The article goes on at some length on the history of this claim; how the Washington Times was accused of leaking information about how ObL was using cell and satellite phones, which turned out to be public knowledge, and so forth, and so on, at substantial length, it goes on, and on. And on.

None of it is relevant.

Also WaPo:

“It was not until Sept. 7, 1998, that a newspaper reported that the United States had intercepted his phone calls and obtained his voiceprint. U.S. authorities “used their communications intercept capacity to pick up calls placed by bin Laden on his Inmarsat satellite phone, despite his apparent use of electronic ‘scramblers,’ ” the Los Angeles Times reported.”

And there we have it. It’s one thing for ObL to know that it was no secret he was using cell and satellite phones, but it’s quite another for him to learn that they can be tracked by location, unscrambled and recorded by American intelligence.

The WaPo says this “vicious leak that destroyed a valuable intelligence operation” doesn’t count, because ObL “communication to aides via satellite phone had already been reported in 1996 — and the source of the information was another government, the Taliban, which ruled Afghanistan at the time.” It’s safe to say that the ObL didn’t take that tip seriously, and understandably so. The Taliban weren’t in a position to speak with any authority on their knowledge of secret U.S. intelligence gathering.

It probably rang a bell, though, when the Washington Times article was published on Aug. 21, 1998, just one day after the U.S. launched a cruise missile attack on ObL. After that, ObL phone comms went dark. The WaPo insists that “causal effects are hard to prove”, and conflates the reporting of ObL cell/satellite phone use with tracking and comms intercepts.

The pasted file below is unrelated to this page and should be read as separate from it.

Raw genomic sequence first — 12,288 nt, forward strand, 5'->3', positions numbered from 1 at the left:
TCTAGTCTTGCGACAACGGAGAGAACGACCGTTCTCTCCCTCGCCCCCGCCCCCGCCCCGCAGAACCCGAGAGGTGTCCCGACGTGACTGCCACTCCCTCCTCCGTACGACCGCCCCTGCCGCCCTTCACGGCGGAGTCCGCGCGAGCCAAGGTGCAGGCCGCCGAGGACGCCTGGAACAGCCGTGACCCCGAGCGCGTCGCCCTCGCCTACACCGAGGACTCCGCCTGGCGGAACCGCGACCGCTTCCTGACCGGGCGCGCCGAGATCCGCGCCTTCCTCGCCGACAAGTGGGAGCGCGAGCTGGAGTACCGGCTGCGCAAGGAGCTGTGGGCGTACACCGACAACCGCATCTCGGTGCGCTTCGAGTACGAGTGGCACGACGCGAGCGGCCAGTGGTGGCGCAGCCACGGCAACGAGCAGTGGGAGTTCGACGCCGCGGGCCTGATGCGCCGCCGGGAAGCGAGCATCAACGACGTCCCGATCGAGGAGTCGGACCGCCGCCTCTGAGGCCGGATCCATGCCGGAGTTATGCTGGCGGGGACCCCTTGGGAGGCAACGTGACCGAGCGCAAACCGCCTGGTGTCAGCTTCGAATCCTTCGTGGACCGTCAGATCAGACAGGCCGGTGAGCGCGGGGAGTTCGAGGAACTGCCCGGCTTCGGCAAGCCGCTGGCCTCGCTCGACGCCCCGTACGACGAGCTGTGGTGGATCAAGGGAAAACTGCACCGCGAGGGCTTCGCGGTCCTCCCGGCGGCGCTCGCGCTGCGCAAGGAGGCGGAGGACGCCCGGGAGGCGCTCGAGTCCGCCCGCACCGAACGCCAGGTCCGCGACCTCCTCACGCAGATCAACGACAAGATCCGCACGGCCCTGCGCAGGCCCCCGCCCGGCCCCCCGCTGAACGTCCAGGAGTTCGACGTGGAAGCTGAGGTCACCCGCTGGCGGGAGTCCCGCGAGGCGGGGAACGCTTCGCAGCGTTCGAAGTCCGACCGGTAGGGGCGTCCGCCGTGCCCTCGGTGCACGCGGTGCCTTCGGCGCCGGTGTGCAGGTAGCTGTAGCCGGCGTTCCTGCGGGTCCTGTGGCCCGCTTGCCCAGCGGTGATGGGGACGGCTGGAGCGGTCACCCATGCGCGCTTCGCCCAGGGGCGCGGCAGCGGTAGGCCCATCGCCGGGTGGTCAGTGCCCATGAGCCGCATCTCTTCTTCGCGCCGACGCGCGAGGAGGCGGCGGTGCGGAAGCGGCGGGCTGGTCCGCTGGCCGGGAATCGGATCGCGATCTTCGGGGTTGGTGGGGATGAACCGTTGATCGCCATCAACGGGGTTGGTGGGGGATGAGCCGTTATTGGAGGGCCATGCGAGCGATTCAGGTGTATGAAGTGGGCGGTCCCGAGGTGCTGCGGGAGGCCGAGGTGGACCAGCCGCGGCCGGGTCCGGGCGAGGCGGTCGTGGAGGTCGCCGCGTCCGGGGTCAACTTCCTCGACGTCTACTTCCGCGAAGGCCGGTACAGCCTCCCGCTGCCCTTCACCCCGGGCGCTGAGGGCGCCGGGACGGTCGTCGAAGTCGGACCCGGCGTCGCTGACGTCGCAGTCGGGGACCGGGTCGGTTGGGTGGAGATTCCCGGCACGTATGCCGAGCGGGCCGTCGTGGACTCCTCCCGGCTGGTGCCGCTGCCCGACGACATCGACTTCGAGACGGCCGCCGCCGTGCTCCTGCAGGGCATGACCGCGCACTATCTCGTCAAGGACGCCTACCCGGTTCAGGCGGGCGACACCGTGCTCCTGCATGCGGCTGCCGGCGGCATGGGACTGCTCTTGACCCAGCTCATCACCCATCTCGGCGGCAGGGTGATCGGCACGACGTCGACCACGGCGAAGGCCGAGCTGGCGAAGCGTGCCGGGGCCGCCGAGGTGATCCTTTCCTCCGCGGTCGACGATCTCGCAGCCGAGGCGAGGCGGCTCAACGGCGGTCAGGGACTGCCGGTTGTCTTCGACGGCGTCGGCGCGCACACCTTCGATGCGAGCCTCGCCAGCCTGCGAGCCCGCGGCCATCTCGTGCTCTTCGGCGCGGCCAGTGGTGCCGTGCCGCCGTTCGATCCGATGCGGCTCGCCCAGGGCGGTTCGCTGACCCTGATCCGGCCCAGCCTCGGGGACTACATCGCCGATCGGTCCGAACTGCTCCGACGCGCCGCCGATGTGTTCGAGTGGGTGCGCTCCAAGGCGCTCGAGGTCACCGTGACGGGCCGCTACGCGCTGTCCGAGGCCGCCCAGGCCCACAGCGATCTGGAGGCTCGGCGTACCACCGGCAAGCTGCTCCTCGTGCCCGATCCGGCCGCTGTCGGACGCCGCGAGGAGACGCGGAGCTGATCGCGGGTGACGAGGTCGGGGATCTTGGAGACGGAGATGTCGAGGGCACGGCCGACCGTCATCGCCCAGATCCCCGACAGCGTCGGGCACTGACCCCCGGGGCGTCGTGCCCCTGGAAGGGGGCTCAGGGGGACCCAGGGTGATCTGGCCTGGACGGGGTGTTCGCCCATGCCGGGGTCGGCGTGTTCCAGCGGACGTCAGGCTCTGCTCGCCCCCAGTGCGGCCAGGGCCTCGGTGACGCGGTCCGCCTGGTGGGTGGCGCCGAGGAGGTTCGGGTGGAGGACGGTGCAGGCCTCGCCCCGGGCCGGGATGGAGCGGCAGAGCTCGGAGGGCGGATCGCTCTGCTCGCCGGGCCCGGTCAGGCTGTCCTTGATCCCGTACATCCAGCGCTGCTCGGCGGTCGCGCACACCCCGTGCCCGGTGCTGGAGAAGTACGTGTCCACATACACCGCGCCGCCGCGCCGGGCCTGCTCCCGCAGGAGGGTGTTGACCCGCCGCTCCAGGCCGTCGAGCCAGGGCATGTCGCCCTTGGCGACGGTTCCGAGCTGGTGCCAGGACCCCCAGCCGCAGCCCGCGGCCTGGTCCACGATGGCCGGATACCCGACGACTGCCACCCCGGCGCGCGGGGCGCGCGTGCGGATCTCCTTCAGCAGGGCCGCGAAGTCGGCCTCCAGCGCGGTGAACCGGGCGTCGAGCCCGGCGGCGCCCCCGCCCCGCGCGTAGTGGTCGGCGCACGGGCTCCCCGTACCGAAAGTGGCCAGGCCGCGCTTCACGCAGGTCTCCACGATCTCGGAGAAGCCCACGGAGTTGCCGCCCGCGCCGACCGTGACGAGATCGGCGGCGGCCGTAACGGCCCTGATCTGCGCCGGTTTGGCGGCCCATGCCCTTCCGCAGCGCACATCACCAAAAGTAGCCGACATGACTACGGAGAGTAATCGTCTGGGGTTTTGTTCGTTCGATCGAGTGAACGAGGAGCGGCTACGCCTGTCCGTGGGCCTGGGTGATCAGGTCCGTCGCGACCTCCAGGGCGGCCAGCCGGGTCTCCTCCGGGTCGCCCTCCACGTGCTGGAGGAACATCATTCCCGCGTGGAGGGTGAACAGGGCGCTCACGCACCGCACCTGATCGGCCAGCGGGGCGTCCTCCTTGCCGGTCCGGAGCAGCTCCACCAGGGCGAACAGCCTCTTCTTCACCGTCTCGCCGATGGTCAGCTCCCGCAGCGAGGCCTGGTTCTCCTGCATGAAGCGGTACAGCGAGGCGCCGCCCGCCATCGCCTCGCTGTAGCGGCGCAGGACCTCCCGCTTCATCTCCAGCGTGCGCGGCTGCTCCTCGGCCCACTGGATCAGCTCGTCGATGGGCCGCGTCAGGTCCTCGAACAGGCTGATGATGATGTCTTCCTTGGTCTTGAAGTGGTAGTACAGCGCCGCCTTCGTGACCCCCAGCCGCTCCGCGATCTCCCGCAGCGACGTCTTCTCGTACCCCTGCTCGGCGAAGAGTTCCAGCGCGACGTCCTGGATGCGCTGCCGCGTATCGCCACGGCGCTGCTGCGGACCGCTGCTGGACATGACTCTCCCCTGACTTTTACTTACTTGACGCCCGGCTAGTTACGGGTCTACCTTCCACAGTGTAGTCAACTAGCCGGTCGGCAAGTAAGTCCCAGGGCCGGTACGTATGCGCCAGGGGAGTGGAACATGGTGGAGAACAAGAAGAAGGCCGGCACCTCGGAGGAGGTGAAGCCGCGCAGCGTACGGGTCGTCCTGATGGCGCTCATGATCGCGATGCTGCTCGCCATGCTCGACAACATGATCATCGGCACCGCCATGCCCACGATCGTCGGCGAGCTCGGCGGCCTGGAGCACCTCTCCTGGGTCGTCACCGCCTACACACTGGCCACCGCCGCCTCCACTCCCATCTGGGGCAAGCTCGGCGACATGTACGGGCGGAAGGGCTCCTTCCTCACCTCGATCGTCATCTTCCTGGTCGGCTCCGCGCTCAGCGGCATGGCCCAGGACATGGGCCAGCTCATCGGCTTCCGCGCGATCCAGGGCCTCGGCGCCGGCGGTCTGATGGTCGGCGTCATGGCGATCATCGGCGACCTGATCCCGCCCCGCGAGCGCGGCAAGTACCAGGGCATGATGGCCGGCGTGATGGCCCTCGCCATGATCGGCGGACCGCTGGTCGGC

This WaPo “Fact Checker” analysis actually refutes itself.

The WaPo conclusion, and I kid you not: Four Pinocchios

Slab Hardrock conclusion: Fake News.  Go broke, WaPo.  I’m looking forward to their next round of layoffs which can’t come too quickly.

* This is a play on “Fake but Accurate“, another scandalous example of NYTimes journalistic malpractice.


NYTimesplaining: Add Liberal, More Liberal

Following the passing of Justice Antonin Gregory Scalia of the SCOTUS there’s been no shortage of incandescent hypocrisy as Liberals demand that the Senate must put to a vote POTUS Obama’s forthcoming nomination for a successor. That’s a Constitutionally reasonable demand, albeit one which is at odds with the Senate’s tradition of deferring the nomination to the next POTUS in an election year.

On that, I’ll say this: Liberals will always take whatever position suits their interest in terms of the benefits it provides them, and will provide whatever historical precedents, legal justifications, and ethical arguments can be had to buttress their case. As I wrote on EoT in “The Pretext of Principles“, as their self-interests dictate a swing from one polar extreme to the opposite, so do their historical precedents, legal justifications, and ethical arguments follow suit, and never expect them to remind you of their positional shift by explaining why they’ve changed their mind.